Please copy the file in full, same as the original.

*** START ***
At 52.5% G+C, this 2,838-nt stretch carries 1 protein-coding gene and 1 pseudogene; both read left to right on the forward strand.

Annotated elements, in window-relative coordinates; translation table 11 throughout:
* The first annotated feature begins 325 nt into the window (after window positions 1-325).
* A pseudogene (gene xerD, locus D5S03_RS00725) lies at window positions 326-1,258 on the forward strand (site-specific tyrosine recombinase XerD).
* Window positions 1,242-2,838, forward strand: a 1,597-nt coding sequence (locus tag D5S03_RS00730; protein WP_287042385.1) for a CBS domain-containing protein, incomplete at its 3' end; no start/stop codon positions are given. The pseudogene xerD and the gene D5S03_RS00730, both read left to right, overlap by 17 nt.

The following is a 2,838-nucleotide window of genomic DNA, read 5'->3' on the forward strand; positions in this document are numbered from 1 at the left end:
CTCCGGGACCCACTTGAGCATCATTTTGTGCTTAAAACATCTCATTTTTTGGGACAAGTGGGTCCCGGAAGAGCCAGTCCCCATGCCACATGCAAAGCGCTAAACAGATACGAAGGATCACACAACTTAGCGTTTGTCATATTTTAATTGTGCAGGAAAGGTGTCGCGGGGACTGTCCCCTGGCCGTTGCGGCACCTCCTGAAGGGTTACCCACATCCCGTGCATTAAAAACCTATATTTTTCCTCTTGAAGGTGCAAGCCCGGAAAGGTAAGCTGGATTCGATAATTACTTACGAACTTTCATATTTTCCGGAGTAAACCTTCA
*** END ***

At 52.5% G+C, this 2,838-nt stretch carries 1 protein-coding gene and 1 pseudogene; both read left to right on the forward strand.

Annotated elements, in window-relative coordinates; translation table 11 throughout:
* The first annotated feature begins 325 nt into the window (after window positions 1-325).
* A pseudogene (gene xerD, locus D5S03_RS00725) lies at window positions 326-1,258 on the forward strand (site-specific tyrosine recombinase XerD).
* Window positions 1,242-2,838, forward strand: a 1,597-nt coding sequence (locus tag D5S03_RS00730; protein WP_287042385.1) for a CBS domain-containing protein, incomplete at its 3' end; no start/stop codon positions are given. The pseudogene xerD and the gene D5S03_RS00730, both read left to right, overlap by 17 nt.

The following is a 2,838-nucleotide window of genomic DNA, read 5'->3' on the forward strand; positions in this document are numbered from 1 at the left end:
CTCCGGGACCCACTTGAGCATCATTTTGTGCTTAAAACATCTCATTTTTTGGGACAAGTGGGTCCCGGAAGAGCCAGTCCCCATGCCACATGCAAAGCGCTAAACAGATACGAAGGATCACACAACTTAGCGTTTGTCATATTTTAATTGTGCAGGAAAGGTGTCGCGGGGACTGTCCCCTGGCCGTTGCGGCACCTCCTGAAGGGTTACCCACATCCCGTGCATTAAAAACCTATATTTTTCCTCTTGAAGGTGCAAGCCCGGAAAGGTAAGCTGGATTCGATAATTACTTACGAACTTTCATATTTTCCGGAGTAAACCTTCA